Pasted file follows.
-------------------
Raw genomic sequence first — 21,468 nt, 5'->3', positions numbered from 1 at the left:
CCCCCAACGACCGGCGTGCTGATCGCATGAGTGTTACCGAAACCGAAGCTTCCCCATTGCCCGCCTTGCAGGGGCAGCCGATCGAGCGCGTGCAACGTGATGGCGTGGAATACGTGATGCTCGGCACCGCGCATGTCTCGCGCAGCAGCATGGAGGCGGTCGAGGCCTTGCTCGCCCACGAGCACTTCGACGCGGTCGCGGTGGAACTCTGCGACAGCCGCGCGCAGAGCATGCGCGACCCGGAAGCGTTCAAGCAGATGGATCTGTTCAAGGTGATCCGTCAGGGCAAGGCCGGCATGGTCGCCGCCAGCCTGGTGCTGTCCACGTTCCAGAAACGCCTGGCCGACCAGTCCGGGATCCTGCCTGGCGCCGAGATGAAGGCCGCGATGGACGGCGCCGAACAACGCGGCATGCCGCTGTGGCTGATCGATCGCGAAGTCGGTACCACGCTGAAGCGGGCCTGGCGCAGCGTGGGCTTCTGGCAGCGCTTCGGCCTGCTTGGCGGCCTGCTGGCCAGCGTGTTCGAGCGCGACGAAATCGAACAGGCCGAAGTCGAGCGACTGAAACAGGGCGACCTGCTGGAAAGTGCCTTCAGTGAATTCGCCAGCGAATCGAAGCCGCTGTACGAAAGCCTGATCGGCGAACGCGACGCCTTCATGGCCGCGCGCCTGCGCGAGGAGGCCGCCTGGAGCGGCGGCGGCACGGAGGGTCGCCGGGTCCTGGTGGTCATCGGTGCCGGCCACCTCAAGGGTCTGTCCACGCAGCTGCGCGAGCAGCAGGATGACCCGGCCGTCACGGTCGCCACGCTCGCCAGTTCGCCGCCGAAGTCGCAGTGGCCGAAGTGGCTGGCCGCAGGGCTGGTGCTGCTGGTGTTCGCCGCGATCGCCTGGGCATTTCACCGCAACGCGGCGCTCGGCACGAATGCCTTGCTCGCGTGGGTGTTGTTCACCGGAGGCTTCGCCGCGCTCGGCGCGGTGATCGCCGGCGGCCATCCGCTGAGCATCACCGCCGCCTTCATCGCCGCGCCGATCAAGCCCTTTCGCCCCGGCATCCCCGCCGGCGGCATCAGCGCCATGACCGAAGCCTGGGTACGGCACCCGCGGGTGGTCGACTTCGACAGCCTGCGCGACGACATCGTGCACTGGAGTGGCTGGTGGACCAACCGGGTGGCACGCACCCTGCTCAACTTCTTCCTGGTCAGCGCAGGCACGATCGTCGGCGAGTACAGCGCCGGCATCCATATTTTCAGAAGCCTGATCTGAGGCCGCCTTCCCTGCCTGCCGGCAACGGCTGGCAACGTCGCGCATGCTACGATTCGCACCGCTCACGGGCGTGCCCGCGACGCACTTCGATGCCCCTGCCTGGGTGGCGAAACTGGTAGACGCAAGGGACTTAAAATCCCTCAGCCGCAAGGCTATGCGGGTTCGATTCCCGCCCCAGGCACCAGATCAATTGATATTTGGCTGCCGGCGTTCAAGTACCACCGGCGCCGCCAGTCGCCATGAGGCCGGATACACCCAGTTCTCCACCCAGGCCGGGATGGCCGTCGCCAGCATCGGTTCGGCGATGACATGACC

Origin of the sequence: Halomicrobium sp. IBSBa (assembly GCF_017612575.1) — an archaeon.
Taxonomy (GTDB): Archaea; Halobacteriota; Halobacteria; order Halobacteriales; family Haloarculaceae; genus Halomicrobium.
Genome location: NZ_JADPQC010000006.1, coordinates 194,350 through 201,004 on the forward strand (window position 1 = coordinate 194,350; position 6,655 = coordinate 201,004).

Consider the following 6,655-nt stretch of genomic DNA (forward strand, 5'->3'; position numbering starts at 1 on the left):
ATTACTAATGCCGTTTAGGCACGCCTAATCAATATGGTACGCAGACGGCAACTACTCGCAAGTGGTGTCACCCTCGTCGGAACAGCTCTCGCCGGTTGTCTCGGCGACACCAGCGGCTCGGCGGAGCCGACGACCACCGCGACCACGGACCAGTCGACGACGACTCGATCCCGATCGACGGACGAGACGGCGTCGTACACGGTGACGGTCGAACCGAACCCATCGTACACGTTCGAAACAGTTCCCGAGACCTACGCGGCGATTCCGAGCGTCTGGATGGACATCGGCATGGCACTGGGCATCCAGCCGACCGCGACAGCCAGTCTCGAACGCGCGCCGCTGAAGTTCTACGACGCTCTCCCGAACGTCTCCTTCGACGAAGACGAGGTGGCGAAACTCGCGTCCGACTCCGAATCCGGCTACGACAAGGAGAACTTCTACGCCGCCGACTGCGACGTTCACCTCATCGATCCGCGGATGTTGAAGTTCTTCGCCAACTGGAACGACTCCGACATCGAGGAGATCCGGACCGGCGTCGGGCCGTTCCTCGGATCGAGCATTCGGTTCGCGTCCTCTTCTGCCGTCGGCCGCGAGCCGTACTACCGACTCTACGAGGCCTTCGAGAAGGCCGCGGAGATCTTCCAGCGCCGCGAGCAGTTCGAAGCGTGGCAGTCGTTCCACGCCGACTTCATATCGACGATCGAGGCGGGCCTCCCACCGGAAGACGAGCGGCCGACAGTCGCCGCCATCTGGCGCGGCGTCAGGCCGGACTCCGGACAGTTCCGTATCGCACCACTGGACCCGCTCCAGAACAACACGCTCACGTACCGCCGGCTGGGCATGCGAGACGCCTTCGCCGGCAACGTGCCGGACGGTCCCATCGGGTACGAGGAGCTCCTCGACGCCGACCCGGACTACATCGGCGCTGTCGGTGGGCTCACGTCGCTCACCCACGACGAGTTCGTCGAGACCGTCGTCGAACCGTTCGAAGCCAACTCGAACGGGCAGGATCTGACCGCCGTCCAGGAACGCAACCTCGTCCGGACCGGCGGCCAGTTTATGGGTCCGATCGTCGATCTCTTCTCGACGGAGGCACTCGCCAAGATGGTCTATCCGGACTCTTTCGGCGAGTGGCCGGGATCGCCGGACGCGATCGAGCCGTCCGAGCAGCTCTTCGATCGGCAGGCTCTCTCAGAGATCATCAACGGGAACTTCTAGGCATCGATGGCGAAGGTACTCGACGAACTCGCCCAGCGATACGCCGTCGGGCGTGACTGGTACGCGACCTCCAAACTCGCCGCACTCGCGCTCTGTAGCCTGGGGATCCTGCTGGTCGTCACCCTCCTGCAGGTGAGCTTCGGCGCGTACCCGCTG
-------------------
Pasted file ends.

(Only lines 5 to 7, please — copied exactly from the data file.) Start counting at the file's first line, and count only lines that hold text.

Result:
Genome location: NZ_JADPQC010000006.1, coordinates 194,350 through 201,004 on the forward strand (window position 1 = coordinate 194,350; position 6,655 = coordinate 201,004).

Consider the following 6,655-nt stretch of genomic DNA (forward strand, 5'->3'; position numbering starts at 1 on the left):
ATTACTAATGCCGTTTAGGCACGCCTAATCAATATGGTACGCAGACGGCAACTACTCGCAAGTGGTGTCACCCTCGTCGGAACAGCTCTCGCCGGTTGTCTCGGCGACACCAGCGGCTCGGCGGAGCCGACGACCACCGCGACCACGGACCAGTCGACGACGACTCGATCCCGATCGACGGACGAGACGGCGTCGTACACGGTGACGGTCGAACCGAACCCATCGTACACGTTCGAAACAGTTCCCGAGACCTACGCGGCGATTCCGAGCGTCTGGATGGACATCGGCATGGCACTGGGCATCCAGCCGACCGCGACAGCCAGTCTCGAACGCGCGCCGCTGAAGTTCTACGACGCTCTCCCGAACGTCTCCTTCGACGAAGACGAGGTGGCGAAACTCGCGTCCGACTCCGAATCCGGCTACGACAAGGAGAACTTCTACGCCGCCGACTGCGACGTTCACCTCATCGATCCGCGGATGTTGAAGTTCTTCGCCAACTGGAACGACTCCGACATCGAGGAGATCCGGACCGGCGTCGGGCCGTTCCTCGGATCGAGCATTCGGTTCGCGTCCTCTTCTGCCGTCGGCCGCGAGCCGTACTACCGACTCTACGAGGCCTTCGAGAAGGCCGCGGAGATCTTCCAGCGCCGCGAGCAGTTCGAAGCGTGGCAGTCGTTCCACGCCGACTTCATATCGACGATCGAGGCGGGCCTCCCACCGGAAGACGAGCGGCCGACAGTCGCCGCCATCTGGCGCGGCGTCAGGCCGGACTCCGGACAGTTCCGTATCGCACCACTGGACCCGCTCCAGAACAACACGCTCACGTACCGCCGGCTGGGCATGCGAGACGCCTTCGCCGGCAACGTGCCGGACGGTCCCATCGGGTACGAGGAGCTCCTCGACGCCGACCCGGACTACATCGGCGCTGTCGGTGGGCTCACGTCGCTCACCCACGACGAGTTCGTCGAGACCGTCGTCGAACCGTTCGAAGCCAACTCGAACGGGCAGGATCTGACCGCCGTCCAGGAACGCAACCTCGTCCGGACCGGCGGCCAGTTTATGGGTCCGATCGTCGATCTCTTCTCGACGGAGGCACTCGCCAAGATGGTCTATCCGGACTCTTTCGGCGAGTGGCCGGGATCGCCGGACGCGATCGAGCCGTCCGAGCAGCTCTTCGATCGGCAGGCTCTCTCAGAGATCATCAACGGGAACTTCTAGGCATCGATGGCGAAGGTACTCGACGAACTCGCCCAGCGATACGCCGTCGGGCGTGACTGGTACGCGACCTCCAAACTCGCCGCACTCGCGCTCTGTAGCCTGGGGATCCTGCTGGTCGTCACCCTCCTGCAGGTGAGCTTCGGCGCGTACCCGCTG